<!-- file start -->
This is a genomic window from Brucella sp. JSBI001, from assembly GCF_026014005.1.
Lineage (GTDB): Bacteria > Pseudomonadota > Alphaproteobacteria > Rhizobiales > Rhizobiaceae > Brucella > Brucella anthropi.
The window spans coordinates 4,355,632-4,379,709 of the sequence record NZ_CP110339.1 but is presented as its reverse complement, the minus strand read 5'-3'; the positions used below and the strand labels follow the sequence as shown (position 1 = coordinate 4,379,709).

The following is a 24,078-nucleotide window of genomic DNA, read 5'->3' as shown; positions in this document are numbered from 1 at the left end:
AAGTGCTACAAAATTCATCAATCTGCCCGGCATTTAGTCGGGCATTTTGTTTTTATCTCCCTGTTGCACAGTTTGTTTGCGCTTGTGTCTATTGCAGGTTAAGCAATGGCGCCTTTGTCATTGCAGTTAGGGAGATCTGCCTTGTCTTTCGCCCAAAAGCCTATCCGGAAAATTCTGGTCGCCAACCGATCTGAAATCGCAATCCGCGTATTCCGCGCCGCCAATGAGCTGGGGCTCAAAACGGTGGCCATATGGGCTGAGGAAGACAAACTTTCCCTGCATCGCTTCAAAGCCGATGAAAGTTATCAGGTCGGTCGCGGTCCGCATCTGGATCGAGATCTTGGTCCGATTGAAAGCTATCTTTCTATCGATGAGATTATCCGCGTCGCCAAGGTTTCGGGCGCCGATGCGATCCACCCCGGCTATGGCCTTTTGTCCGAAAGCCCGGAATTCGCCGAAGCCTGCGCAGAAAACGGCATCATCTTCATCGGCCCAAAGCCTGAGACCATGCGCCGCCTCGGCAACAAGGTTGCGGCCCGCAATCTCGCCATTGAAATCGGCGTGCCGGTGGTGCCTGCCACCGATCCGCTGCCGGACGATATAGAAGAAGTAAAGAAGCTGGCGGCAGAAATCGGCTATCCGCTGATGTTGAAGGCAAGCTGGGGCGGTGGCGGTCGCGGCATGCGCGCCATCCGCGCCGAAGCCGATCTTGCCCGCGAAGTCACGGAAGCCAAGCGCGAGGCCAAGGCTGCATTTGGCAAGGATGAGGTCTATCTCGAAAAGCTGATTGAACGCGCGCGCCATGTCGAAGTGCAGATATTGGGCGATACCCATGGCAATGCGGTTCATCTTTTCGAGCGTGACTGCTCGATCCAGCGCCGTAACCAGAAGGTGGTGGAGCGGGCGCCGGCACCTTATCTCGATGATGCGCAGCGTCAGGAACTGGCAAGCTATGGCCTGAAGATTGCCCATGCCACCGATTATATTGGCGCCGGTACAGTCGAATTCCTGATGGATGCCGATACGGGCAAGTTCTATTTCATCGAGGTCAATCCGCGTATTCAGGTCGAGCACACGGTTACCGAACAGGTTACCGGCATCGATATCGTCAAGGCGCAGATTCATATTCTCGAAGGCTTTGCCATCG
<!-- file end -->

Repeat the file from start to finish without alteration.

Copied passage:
This is a genomic window from Brucella sp. JSBI001, from assembly GCF_026014005.1.
Lineage (GTDB): Bacteria > Pseudomonadota > Alphaproteobacteria > Rhizobiales > Rhizobiaceae > Brucella > Brucella anthropi.
The window spans coordinates 4,355,632-4,379,709 of the sequence record NZ_CP110339.1 but is presented as its reverse complement, the minus strand read 5'-3'; the positions used below and the strand labels follow the sequence as shown (position 1 = coordinate 4,379,709).

The following is a 24,078-nucleotide window of genomic DNA, read 5'->3' as shown; positions in this document are numbered from 1 at the left end:
AAGTGCTACAAAATTCATCAATCTGCCCGGCATTTAGTCGGGCATTTTGTTTTTATCTCCCTGTTGCACAGTTTGTTTGCGCTTGTGTCTATTGCAGGTTAAGCAATGGCGCCTTTGTCATTGCAGTTAGGGAGATCTGCCTTGTCTTTCGCCCAAAAGCCTATCCGGAAAATTCTGGTCGCCAACCGATCTGAAATCGCAATCCGCGTATTCCGCGCCGCCAATGAGCTGGGGCTCAAAACGGTGGCCATATGGGCTGAGGAAGACAAACTTTCCCTGCATCGCTTCAAAGCCGATGAAAGTTATCAGGTCGGTCGCGGTCCGCATCTGGATCGAGATCTTGGTCCGATTGAAAGCTATCTTTCTATCGATGAGATTATCCGCGTCGCCAAGGTTTCGGGCGCCGATGCGATCCACCCCGGCTATGGCCTTTTGTCCGAAAGCCCGGAATTCGCCGAAGCCTGCGCAGAAAACGGCATCATCTTCATCGGCCCAAAGCCTGAGACCATGCGCCGCCTCGGCAACAAGGTTGCGGCCCGCAATCTCGCCATTGAAATCGGCGTGCCGGTGGTGCCTGCCACCGATCCGCTGCCGGACGATATAGAAGAAGTAAAGAAGCTGGCGGCAGAAATCGGCTATCCGCTGATGTTGAAGGCAAGCTGGGGCGGTGGCGGTCGCGGCATGCGCGCCATCCGCGCCGAAGCCGATCTTGCCCGCGAAGTCACGGAAGCCAAGCGCGAGGCCAAGGCTGCATTTGGCAAGGATGAGGTCTATCTCGAAAAGCTGATTGAACGCGCGCGCCATGTCGAAGTGCAGATATTGGGCGATACCCATGGCAATGCGGTTCATCTTTTCGAGCGTGACTGCTCGATCCAGCGCCGTAACCAGAAGGTGGTGGAGCGGGCGCCGGCACCTTATCTCGATGATGCGCAGCGTCAGGAACTGGCAAGCTATGGCCTGAAGATTGCCCATGCCACCGATTATATTGGCGCCGGTACAGTCGAATTCCTGATGGATGCCGATACGGGCAAGTTCTATTTCATCGAGGTCAATCCGCGTATTCAGGTCGAGCACACGGTTACCGAACAGGTTACCGGCATCGATATCGTCAAGGCGCAGATTCATATTCTCGAAGGCTTTGCCATCG